November 9, 2022

Just My Opinion - By Mary Kilen

Honoring Those Who Served
Friday is Veterans Day. This is one of the holidays that we close at the Promoter. That comes because there is a long history of service in both mine and Dale’s families. Veterans Day is one that we hold near and dear in our hearts. 
I hope that all of our readers will be able to attend Veterans Day services in their area. In Stanley, services will be held at the Veterans Park on Friday at 11 a.m. If you cannot attend services, I hope you will pause for just a few minutes, at the eleventh hour of the eleventh day of the eleventh month, to honor those who have served their country.
As we approach Veterans Day, the stories of every soldier are those we need to remember. They gave up their normal lives and served their country when called. They put themselves in grave danger and left families at home who spent their time of service praying nightly that their loved ones would come home.
Every day there are new veterans in our country as we continue to fight wars in foreign lands in the defense of freedom. We owe each and every one of these veterans a debt of gratitude and it is the least that we can do to remember them on one day of the year set aside for them.
I know I have used this poem before, but I will use it again this week because it is as true now as any time I have used it. The author is anonymous.
It is the Veteran
It is the Veteran, not the preacher, who has given us freedom of religion.
It is the Veteran, not the reporter, who has given us freedom of the press.
It is the Veteran, not the poet, who has given us freedom of speech.
It is the Veteran, not the campus organizer, who has given us freedom to assemble.
It is the Veteran, not the lawyer, who has given us the right to a fair trial.
It is the Veteran, not the politician, who has given us the right to vote.
It is the Veteran, who salutes the Flag,
It is the Veteran, who serves under the Flag,
To be buried by the flag, 
So the protester can burn the flag.
Veterans Day originated as “Armistice Day” on Nov. 11, 1919, the first anniversary of the end of World War I. Congress passed a resolution in 1926 for an annual observance, and Nov. 11 became a national holiday beginning in 1938. Unlike Memorial Day, Veterans Day pays tribute to all American veterans—living or dead—but especially gives thanks to living veterans who served their country honorably during war or peacetime.
Veterans Day occurs on November 11 every year in the United States in honor of the “eleventh hour of the eleventh day of the eleventh month” of 1918 that signaled the end of World War I, known as Armistice Day.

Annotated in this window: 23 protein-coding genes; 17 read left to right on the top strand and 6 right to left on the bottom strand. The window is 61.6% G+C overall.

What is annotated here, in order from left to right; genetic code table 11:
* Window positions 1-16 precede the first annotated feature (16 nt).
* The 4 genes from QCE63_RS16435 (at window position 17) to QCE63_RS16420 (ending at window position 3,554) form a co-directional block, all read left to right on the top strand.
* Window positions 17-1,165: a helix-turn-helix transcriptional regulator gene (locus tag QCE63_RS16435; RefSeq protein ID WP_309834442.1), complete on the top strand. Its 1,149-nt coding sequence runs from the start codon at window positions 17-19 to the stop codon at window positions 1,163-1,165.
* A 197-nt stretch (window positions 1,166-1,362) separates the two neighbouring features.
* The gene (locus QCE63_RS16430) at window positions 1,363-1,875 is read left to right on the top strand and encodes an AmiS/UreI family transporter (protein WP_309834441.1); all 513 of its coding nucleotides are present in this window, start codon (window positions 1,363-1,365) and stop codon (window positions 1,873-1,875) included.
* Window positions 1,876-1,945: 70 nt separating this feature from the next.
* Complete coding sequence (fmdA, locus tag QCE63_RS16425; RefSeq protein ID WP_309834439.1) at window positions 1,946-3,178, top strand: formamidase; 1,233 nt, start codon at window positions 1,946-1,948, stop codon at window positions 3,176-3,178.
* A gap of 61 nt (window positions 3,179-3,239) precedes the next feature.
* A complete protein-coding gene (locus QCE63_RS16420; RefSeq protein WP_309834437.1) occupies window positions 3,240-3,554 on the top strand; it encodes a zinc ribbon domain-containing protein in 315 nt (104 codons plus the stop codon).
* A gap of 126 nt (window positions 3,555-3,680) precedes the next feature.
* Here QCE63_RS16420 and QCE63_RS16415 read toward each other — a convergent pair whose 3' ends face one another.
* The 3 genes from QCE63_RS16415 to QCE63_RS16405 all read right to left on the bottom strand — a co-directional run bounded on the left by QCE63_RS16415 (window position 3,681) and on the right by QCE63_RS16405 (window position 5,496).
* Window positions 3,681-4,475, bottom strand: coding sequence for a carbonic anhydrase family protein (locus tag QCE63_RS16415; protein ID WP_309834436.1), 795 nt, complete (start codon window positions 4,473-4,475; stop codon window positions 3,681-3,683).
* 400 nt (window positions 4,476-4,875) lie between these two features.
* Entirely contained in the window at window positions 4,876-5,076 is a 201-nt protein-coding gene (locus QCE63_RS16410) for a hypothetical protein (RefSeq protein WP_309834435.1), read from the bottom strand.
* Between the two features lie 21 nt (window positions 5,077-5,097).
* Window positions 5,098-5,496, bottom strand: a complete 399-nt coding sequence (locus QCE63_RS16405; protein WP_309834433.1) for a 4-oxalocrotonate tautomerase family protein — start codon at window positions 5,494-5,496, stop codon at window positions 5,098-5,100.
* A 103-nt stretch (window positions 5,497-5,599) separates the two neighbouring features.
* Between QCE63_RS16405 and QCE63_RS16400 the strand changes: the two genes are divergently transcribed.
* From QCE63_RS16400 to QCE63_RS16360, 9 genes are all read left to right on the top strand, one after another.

In 1954, President Dwight D. Eisenhower officially changed the name of the holiday from Armistice Day to Veterans Day.
In 1968, the Uniform Holidays Bill was passed by Congress, which moved the celebration of Veterans Day to the fourth Monday in October. The law went into effect in 1971, but in 1975 President Gerald Ford returned Veterans Day to November 11, due to the important historical significance of the date.

I’m Good With That
I saw this one on Facebook over the weekend and to be honest I cannot remember which friend shared it or where the post had originated. I read it and thought about the truth behind it and wanted to share it with my readers.
I spent years worrying about those “laugh lines” and even more coloring my hair to try to stave off the passage of time.
I gave up the coloring of my hair a while back and frankly I’m loving the natural gray in my hair. I get way more compliments about it than I expected and I’m always quick to give credit to Summer as the genius behind it.
I look in the mirror and I see those laugh or worry lines and realize it’s just part of who I am and the natural passage of time.
When I read this post it reminded me that I have earned every line and every gray hair over the years. I’ll wear them with pride!
“Women are constantly being inundated with ads for expensive products to erase our wrinkles, to erase our ‘age’.
Those lines on my face? Some are from years of laughing with the people I love. Some are from worrying about the children I am lucky enough to call my own. Some are from summer days spent at the beach. Some are from people I’ve loved and lost. All are evidence of a life lived.
So if, when I look in the mirror, I see my ‘age’ reflecting back at know what? I’m good with that!”